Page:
At What Age Do You Get 100% of Your Social Security Benefits
Posted by Andrew Feldman
Retirement planning involves a delicate balance of various factors, and one of the key elements in this equation is determining the optimal age to start claiming Social Security benefits. Many individuals wonder: At what age do you get 100% of your Social Security benefits?
Understanding Full Retirement Age
The age at which you are eligible to receive 100% of your Social Security benefits is known as your Full Retirement Age (FRA). FRA is not a fixed age for everyone; it depends on the year you were born. The Social Security Administration (SSA) has established a scale that gradually increases the FRA to account for longer life expectancies.
As of the last available information (up to September 2021), the following table illustrates the Full Retirement Age based on birth year:
- Born 1943-1954: FRA is 66 years.
- Born 1955: FRA is 66 years and 2 months.
- Born 1956: FRA is 66 years and 4 months.
- Born 1957: FRA is 66 years and 6 months.
- Born 1958: FRA is 66 years and 8 months.
- Born 1959: FRA is 66 years and 10 months.
- Born 1960 and later: FRA is 67 years.
Claiming Before or After Full Retirement Age
While you can start claiming Social Security benefits as early as age 62, doing so before your Full Retirement Age results in a reduction in your monthly benefits. On the other hand, delaying claiming benefits beyond your FRA can lead to an increase in your monthly benefits.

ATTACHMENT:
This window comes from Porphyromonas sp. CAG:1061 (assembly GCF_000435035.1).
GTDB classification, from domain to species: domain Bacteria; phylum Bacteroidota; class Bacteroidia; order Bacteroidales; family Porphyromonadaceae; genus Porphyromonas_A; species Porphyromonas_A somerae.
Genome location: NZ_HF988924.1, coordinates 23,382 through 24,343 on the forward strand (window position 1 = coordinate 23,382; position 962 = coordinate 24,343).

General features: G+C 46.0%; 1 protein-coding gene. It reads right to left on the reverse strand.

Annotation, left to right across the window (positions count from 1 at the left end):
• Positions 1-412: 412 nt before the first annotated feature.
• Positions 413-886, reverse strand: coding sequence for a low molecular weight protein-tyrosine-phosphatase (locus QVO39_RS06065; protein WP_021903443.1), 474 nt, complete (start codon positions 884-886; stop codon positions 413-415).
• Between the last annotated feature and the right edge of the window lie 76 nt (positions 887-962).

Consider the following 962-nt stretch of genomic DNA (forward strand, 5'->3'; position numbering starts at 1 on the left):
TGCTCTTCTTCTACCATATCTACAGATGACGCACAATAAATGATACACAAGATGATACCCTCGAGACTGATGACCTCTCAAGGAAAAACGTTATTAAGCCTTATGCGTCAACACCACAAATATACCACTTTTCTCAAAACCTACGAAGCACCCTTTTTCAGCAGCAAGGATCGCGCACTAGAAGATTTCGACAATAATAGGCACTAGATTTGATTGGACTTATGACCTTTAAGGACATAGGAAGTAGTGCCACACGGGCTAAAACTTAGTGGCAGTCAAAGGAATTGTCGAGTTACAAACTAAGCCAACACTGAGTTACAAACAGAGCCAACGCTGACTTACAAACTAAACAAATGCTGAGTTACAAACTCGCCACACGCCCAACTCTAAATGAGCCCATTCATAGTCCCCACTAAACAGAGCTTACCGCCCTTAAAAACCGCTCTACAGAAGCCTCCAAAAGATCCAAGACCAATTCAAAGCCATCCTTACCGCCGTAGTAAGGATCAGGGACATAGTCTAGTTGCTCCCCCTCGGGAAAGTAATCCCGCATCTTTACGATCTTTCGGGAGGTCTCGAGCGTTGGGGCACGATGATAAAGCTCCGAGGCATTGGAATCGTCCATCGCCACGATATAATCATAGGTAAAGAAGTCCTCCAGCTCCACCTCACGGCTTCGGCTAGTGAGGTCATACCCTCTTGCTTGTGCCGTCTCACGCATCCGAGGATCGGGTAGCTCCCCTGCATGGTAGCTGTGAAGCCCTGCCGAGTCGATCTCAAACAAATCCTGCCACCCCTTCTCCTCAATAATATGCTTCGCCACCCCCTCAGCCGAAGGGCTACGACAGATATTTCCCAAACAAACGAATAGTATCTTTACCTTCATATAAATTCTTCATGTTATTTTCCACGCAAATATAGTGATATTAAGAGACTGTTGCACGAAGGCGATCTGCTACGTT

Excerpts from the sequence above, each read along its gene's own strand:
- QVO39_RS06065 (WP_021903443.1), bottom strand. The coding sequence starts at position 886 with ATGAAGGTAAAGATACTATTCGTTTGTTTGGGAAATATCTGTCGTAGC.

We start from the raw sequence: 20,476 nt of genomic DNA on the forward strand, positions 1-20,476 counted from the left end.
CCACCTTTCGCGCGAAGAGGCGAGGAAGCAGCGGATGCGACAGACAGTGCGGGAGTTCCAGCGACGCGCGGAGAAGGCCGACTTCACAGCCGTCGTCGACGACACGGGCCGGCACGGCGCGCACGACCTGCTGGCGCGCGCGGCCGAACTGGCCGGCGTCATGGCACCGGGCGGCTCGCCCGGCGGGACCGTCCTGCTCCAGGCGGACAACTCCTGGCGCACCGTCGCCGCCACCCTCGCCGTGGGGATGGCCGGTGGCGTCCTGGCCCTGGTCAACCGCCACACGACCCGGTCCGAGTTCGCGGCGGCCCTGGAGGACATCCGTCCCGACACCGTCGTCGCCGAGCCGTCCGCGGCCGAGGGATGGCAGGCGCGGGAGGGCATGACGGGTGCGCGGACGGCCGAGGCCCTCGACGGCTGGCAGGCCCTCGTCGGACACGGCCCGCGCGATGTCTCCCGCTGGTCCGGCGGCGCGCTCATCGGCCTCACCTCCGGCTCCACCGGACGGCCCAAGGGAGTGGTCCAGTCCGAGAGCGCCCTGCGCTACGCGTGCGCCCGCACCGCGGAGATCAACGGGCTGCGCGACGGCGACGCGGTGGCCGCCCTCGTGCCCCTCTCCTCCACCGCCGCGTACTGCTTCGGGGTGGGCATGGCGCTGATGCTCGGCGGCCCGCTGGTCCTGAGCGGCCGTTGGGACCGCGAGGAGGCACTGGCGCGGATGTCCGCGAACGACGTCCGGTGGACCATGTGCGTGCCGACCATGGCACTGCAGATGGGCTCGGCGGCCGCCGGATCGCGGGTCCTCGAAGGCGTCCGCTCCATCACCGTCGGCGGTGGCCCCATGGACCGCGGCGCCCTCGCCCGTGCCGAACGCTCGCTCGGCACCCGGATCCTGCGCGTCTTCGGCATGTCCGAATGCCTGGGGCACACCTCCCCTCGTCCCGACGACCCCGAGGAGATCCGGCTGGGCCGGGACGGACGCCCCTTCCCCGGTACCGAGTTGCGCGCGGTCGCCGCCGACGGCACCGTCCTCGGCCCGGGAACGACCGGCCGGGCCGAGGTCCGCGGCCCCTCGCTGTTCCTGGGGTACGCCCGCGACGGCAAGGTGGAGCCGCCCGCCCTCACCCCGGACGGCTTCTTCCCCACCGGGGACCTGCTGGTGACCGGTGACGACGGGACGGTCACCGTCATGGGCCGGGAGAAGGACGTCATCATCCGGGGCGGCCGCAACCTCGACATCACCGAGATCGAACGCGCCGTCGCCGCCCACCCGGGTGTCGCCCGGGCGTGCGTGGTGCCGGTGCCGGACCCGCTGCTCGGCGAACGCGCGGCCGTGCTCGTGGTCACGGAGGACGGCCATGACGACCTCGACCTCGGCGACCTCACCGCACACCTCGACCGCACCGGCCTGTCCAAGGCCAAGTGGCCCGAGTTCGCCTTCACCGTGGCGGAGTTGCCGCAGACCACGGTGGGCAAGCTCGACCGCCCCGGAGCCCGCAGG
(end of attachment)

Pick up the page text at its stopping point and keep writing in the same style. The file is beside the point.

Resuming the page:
If you choose to claim benefits before your Full Retirement Age, your monthly benefits will be permanently reduced. The reduction is approximately 6.67% per year for the first three years before your FRA and an additional 5% for each year beyond that. For example, if your FRA is 66 and you claim benefits at 62, your benefits will be reduced by about 25%.
Claiming After Full Retirement Age:
Delaying the claiming of Social Security benefits beyond your Full Retirement Age results in an increase in your monthly benefits. The increase is about 8% per year up until the age of 70. After age 70, there is no additional increase for delaying.
Factors to Consider
The decision of when to claim Social Security benefits is highly individual and depends on various factors such as your health, financial situation, and longevity expectations. Here are some considerations:
- Health Status: If you are in good health and anticipate a longer lifespan, delaying benefits may be advantageous as you’ll receive higher monthly payments in the later years of your retirement. Learn more about Medicare.
- Financial Need: If you need the income earlier and can afford the reduction, claiming benefits before your FRA may be a practical choice.
- Spousal Considerations: For married individuals, there are strategies to optimize spousal benefits. Working with a financial advisor can help you understand these strategies and make informed decisions.
While the age at which you receive 100% of your Social Security benefits is based on your Full Retirement Age, the decision of when to claim benefits involves careful consideration of your unique circumstances. It’s advisable to consult with a financial advisor who can provide personalized guidance based on your financial goals and situation. Remember, the choice you make regarding Social Security can have a lasting impact on your retirement income, so it’s essential to approach it with careful planning and consideration.
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